Interview: Luna Tiny

Today we’re joined by Luna Tiny. Luna is an amazing visual artist who writes a comic entitled Anonymous Asexual. It’s about the trials and tribulations of being queer and it’s really freaking cool. I highly recommend checking it out. Luna also does other sorts of visual art such as character and creature design. It’s very apparent they’re incredibly passionate about their art and it shows, as you’ll soon see. My thanks to them for taking the time to participate in this interview.

anonymous artist
Anonymous Artist


Please, tell us about your art.

I am a digital illustrator primarily, and mostly create comics, fanart, and creature/character designs. Most of my work, particularly my comics, focus on issues of gender identity and sexuality.

What inspires you?

Personal experiences from my life.

What got you interested in your field?  Have you always wanted to be an artist?

I’ve wanted to be an artist from a very young age, but digital art came to me after watching speed paintings on YouTube. I didn’t realize what I specifically wanted to do, illustration, until much more recently through schooling.

final image

Do you have any kind of special or unique signature, symbol, or feature you include in your work that you’d be willing to reveal?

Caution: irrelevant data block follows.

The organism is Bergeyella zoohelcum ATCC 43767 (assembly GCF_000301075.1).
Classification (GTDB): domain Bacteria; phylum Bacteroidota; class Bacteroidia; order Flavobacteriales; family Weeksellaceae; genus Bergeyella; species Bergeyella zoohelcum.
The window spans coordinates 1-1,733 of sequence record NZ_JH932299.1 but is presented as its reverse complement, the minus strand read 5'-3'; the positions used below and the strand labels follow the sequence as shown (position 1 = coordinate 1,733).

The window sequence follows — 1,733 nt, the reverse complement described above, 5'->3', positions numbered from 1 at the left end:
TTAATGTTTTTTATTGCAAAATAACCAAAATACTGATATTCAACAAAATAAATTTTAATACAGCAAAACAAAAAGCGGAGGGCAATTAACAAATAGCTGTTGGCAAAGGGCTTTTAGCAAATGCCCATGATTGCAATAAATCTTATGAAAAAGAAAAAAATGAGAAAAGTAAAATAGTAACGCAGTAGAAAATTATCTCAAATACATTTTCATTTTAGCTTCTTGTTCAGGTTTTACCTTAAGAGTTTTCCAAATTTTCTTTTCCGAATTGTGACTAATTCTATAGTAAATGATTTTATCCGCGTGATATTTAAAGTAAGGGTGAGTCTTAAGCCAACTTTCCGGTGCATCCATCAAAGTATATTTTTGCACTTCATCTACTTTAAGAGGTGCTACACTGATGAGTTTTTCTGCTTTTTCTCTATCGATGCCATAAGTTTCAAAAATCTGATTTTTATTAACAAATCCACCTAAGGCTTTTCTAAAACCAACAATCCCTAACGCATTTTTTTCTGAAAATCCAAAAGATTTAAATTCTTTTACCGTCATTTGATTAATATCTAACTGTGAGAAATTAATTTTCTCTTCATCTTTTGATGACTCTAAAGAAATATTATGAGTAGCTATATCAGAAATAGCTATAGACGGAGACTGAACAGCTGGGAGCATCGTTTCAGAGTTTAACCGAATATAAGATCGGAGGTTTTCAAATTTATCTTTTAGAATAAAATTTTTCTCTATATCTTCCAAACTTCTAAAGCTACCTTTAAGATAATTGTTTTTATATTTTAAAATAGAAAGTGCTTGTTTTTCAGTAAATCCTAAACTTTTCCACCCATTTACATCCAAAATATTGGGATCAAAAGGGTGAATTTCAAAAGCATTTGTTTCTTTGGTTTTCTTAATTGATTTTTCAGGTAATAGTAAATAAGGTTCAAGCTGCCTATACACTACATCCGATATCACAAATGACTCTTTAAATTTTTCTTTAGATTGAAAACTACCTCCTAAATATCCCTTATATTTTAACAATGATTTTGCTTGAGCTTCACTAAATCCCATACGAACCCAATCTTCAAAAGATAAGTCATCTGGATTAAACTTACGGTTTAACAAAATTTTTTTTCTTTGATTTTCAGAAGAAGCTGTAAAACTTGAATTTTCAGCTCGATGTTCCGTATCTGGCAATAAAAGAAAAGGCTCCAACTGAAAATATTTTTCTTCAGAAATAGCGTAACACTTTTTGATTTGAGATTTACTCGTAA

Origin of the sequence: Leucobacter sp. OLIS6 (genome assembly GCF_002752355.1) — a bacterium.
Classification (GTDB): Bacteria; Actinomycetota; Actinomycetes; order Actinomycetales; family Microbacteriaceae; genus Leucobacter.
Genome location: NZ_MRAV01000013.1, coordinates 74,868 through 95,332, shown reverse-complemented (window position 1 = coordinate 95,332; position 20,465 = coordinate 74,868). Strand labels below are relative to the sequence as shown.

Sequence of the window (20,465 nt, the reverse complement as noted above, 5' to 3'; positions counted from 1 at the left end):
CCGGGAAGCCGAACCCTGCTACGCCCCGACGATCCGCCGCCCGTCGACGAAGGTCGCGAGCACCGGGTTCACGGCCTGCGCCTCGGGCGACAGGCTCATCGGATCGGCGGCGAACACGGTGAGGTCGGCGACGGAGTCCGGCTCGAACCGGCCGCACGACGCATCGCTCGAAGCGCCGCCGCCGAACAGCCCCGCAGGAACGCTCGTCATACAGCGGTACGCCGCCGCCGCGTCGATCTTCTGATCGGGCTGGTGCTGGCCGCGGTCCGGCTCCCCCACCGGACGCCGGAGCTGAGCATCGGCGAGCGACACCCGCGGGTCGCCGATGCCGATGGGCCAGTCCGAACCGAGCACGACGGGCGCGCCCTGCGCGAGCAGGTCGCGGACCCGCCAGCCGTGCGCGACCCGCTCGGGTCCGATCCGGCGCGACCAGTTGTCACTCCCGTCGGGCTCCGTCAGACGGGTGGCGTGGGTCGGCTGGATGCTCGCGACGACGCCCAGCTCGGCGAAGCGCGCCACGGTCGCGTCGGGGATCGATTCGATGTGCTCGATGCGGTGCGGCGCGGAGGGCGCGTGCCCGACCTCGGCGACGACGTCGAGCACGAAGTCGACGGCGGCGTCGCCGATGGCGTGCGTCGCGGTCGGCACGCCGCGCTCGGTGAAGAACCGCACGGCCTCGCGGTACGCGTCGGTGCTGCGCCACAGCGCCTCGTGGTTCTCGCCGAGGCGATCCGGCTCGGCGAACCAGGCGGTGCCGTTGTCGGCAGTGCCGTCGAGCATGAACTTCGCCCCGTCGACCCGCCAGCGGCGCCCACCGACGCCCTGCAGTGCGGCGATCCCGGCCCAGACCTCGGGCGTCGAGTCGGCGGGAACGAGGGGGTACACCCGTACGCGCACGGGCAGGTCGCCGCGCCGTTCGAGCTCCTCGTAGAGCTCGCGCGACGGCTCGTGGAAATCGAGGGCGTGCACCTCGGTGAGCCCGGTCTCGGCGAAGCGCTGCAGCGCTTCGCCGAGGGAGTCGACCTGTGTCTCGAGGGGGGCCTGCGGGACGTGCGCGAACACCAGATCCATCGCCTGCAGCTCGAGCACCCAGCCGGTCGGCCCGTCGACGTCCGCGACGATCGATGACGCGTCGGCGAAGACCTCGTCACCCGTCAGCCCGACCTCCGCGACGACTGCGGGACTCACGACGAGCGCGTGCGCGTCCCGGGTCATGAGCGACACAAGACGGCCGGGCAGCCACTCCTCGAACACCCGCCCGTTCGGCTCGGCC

I almost always include my signature somewhere in my art.

What advice would you give young aspiring artists?

Never give up trying to make art- no matter how hard it may seem, anyone can learn from it and be inspired to create. Follow and make what you love, regardless of what others think about it, and you’ll go far as an artist.

girlfriend girlfriend
Girlfriend, Girlfriend


Where on the spectrum do you identify?

I am a sex-repulsed asexual, but I also identify as panromantic.

Have you encountered any kind of ace prejudice or ignorance in your field?  If so, how do you handle it?

I have; people often question how I can be in a relationship if I am unwilling to have sex, or that I just “haven’t found the right person” to have sex with. I’ve received hate for how I identify, particularly as anonymous messages online, and have been rejected as a possible romantic interest because of my orientation. I handle these comments calmly and try to respond by educating the person insulting me to the best of my ability. It doesn’t always work, but I find it’s more effective than losing my cool.

What’s the most common misconception about asexuality that you’ve encountered?

“You can’t be in a romantic relationship without having sex”

What advice would you give to any asexual individuals out there who might be struggling with their orientation?

It’s OK to be confused about it, and it’s OK to not be sexually attracted towards anyone; your identity is what you make of it, and you shouldn’t let other people try to convince you that you are someone you’re not.

Finally, where can people find out more about your work?

You can find me at, where I have links to a few of my other blogs as well. Just look up Luna Tiny, and you should find me pretty easily!


Thank you, Luna, for participating in this interview and this project. It’s very much appreciated.

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